Weird Data Champion and Google Search

Checking my web analytics, I noticed that Design & Analytics is now in the coveted #4 google hit position for "weird data sets."  That means I'm probably pretty close to getting Nike sponsorship and my face on a Wheaties box in the data olympics category.

I'm not bragging, just proof for posterity.

At first glance, this is mostly from the two articles I've posted doing time series analysis in R on the quirky beard fullness data set.  But I suspect a second part of it is related to the rollout of google's new search algorithm, Penguin, released just a couple days ago.  This is because when I search for "weird data sets" not only do I see hits for "weird data" but also for "strange data."  The algorithm knows they're synonyms, which makes sense, but is a new feature, as far as I know.  I don't know whether this was always the case, but I tested a couple of alternatives where "weird" and "strange" might actually be different in meaning... 

First thing that comes to mind is searching for "The weird sisters" a la MacBeth---"weird" has a particular meaning here different from "strange" in identifying this. Sure enough, none of the top hits replace 'weird" with "strange"---even as deep as results page 22 where I stopped looking.  Although this is likely because of result density rather than intent (this is a huge book?).  Maybe on page 100, it throws in an alternative.  However, I think the upgrade actually has distinguished usages when "weird" is different from "strange" in changing the meaning of the query.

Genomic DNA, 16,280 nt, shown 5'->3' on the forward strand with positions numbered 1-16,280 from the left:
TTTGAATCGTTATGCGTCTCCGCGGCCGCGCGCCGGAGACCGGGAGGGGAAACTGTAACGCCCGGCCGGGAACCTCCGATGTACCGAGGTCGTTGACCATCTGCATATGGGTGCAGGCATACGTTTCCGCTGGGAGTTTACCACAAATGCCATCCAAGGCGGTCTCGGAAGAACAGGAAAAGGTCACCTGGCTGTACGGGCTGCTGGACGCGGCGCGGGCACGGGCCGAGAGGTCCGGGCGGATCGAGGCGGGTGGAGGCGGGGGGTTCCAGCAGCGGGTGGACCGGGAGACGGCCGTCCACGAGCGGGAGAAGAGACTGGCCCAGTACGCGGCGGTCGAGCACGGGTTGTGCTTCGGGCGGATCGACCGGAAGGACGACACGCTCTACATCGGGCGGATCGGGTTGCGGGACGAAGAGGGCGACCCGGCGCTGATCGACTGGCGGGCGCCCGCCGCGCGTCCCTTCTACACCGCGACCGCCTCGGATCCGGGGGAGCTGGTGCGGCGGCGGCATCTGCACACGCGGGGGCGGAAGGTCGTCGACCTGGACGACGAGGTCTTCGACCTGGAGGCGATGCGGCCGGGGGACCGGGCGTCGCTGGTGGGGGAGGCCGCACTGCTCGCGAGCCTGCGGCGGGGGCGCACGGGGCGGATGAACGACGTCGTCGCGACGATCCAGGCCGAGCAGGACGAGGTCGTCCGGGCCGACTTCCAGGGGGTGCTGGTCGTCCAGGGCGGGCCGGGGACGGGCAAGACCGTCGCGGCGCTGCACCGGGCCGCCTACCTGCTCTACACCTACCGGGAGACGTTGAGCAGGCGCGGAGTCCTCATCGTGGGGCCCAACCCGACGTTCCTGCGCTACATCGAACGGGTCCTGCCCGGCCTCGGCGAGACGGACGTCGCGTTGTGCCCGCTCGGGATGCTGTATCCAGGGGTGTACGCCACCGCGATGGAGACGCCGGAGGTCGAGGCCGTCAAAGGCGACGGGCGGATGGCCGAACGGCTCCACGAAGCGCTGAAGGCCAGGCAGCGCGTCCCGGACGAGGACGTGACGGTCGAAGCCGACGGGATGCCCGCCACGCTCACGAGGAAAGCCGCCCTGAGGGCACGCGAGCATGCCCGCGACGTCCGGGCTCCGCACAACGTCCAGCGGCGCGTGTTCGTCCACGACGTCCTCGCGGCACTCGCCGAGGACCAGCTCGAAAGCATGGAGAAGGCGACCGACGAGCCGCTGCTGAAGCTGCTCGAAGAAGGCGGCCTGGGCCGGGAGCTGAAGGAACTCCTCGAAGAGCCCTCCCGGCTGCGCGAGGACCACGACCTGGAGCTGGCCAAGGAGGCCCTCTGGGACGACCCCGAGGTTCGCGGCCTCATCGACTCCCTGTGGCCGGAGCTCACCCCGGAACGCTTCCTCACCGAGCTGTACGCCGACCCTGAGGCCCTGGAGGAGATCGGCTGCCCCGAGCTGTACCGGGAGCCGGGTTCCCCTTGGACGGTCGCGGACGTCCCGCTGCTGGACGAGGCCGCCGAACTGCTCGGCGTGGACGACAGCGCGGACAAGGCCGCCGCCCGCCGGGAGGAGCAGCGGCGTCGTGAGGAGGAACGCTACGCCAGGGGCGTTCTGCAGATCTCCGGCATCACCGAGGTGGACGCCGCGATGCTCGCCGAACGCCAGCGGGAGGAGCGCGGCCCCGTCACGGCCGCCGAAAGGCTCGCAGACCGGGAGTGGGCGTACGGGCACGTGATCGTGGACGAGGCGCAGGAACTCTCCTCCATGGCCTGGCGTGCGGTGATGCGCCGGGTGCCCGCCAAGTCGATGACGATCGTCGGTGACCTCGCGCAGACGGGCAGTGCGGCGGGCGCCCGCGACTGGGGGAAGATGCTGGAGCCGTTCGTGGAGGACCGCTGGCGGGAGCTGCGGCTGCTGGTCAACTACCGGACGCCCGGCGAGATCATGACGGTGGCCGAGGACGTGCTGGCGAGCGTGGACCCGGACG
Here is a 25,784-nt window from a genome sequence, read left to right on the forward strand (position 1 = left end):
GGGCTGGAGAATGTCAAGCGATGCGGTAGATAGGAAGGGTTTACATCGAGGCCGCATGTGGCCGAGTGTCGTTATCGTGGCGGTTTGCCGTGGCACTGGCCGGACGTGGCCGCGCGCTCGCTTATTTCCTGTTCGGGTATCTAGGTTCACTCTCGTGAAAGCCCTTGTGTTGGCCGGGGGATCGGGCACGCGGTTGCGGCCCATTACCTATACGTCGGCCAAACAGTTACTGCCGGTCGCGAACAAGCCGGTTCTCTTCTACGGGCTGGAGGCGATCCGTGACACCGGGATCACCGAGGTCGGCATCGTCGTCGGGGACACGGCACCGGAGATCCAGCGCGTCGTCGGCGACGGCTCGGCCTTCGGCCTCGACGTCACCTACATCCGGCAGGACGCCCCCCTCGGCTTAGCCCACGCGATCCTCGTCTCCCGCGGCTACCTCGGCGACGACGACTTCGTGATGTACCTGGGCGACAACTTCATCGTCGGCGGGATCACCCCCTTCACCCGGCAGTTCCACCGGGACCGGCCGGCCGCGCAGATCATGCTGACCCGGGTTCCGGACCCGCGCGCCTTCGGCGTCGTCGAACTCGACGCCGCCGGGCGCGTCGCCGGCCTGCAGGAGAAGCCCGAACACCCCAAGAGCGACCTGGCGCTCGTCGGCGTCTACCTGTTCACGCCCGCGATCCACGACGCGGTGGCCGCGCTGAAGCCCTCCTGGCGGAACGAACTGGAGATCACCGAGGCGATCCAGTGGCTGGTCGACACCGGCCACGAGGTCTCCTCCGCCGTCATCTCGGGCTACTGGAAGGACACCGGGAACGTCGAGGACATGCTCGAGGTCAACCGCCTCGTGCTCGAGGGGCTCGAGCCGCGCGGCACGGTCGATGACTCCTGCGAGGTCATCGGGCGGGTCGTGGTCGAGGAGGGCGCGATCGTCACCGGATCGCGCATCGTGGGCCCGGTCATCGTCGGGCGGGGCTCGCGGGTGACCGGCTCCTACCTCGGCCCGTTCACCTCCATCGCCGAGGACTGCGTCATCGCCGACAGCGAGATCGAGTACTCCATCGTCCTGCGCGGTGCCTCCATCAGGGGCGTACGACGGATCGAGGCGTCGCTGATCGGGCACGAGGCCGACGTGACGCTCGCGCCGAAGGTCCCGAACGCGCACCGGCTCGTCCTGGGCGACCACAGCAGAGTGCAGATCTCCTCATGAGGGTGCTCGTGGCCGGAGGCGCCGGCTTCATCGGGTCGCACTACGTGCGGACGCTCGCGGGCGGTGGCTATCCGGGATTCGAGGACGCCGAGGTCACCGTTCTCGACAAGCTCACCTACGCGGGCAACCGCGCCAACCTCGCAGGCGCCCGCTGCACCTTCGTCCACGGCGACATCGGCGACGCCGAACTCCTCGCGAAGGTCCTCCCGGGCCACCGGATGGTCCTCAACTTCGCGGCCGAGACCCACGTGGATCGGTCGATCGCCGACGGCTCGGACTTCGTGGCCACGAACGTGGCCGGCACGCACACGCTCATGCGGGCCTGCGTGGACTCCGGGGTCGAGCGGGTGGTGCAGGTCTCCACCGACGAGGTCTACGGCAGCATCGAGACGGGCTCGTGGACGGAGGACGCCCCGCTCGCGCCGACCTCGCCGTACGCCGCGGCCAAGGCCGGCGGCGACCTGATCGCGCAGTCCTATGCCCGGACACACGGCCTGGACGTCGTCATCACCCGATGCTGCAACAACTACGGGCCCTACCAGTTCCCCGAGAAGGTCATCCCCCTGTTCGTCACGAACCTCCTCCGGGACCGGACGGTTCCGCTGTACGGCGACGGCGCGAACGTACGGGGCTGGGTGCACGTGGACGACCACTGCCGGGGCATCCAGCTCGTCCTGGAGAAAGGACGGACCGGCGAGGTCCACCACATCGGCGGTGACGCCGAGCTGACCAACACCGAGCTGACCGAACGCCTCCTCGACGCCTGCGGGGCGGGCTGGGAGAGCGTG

That is, you're probably equally likely to search for "weird data sets" and "strange data sets" and want the same result---but when you search for "weird sisters" you don't want the "strange sisters" (especially if you're at work, because it might get blocked in an overzealous firewall...)

To me this suggests that google is doing bona fide Natural Language Processing here---examining your query for what you mean by the semantics of the words, not just what the words are, and their statistical relationships to each other. I had talked with a friend doing NLP research recently and heard that google was alarmingly far behind in this field, favoring mostly statistical relationships, so this was a pleasant (and well, as everything with google, slightly terrifying) surprise.